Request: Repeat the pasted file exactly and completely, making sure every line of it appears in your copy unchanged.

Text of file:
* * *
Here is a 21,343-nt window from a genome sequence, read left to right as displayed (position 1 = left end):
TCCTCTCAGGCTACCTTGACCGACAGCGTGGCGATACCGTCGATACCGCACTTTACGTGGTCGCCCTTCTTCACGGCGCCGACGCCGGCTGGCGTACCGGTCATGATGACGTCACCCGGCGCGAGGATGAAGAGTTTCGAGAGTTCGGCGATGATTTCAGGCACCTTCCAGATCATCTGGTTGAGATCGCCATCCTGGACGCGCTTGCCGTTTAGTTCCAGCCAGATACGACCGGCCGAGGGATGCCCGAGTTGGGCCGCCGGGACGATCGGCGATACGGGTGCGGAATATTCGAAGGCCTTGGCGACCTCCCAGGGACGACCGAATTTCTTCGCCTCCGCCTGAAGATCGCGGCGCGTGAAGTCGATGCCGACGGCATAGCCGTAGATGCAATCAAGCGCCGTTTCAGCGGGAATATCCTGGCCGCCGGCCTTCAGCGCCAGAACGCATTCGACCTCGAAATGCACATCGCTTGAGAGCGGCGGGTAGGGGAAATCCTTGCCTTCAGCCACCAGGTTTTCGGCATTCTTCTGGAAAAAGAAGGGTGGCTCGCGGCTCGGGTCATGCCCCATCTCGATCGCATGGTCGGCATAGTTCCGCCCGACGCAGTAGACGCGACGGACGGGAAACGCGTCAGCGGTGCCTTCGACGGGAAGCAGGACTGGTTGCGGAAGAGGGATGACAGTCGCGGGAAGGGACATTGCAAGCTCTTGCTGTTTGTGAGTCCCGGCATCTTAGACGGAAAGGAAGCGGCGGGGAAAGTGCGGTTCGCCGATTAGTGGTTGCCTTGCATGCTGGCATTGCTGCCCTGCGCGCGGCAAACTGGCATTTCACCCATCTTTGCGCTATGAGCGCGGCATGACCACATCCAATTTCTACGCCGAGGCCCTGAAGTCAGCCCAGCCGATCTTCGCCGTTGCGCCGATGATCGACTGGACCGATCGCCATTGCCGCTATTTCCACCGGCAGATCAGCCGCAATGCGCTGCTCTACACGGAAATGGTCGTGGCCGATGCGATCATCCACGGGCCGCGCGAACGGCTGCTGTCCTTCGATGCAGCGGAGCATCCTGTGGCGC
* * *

Here is a 21,343-nt window from a genome sequence, read left to right as displayed (position 1 = left end):
TCCTCTCAGGCTACCTTGACCGACAGCGTGGCGATACCGTCGATACCGCACTTTACGTGGTCGCCCTTCTTCACGGCGCCGACGCCGGCTGGCGTACCGGTCATGATGACGTCACCCGGCGCGAGGATGAAGAGTTTCGAGAGTTCGGCGATGATTTCAGGCACCTTCCAGATCATCTGGTTGAGATCGCCATCCTGGACGCGCTTGCCGTTTAGTTCCAGCCAGATACGACCGGCCGAGGGATGCCCGAGTTGGGCCGCCGGGACGATCGGCGATACGGGTGCGGAATATTCGAAGGCCTTGGCGACCTCCCAGGGACGACCGAATTTCTTCGCCTCCGCCTGAAGATCGCGGCGCGTGAAGTCGATGCCGACGGCATAGCCGTAGATGCAATCAAGCGCCGTTTCAGCGGGAATATCCTGGCCGCCGGCCTTCAGCGCCAGAACGCATTCGACCTCGAAATGCACATCGCTTGAGAGCGGCGGGTAGGGGAAATCCTTGCCTTCAGCCACCAGGTTTTCGGCATTCTTCTGGAAAAAGAAGGGTGGCTCGCGGCTCGGGTCATGCCCCATCTCGATCGCATGGTCGGCATAGTTCCGCCCGACGCAGTAGACGCGACGGACGGGAAACGCGTCAGCGGTGCCTTCGACGGGAAGCAGGACTGGTTGCGGAAGAGGGATGACAGTCGCGGGAAGGGACATTGCAAGCTCTTGCTGTTTGTGAGTCCCGGCATCTTAGACGGAAAGGAAGCGGCGGGGAAAGTGCGGTTCGCCGATTAGTGGTTGCCTTGCATGCTGGCATTGCTGCCCTGCGCGCGGCAAACTGGCATTTCACCCATCTTTGCGCTATGAGCGCGGCATGACCACATCCAATTTCTACGCCGAGGCCCTGAAGTCAGCCCAGCCGATCTTCGCCGTTGCGCCGATGATCGACTGGACCGATCGCCATTGCCGCTATTTCCACCGGCAGATCAGCCGCAATGCGCTGCTCTACACGGAAATGGTCGTGGCCGATGCGATCATCCACGGGCCGCGCGAACGGCTGCTGTCCTTCGATGCAGCGGAGCATCCTGTGGCGC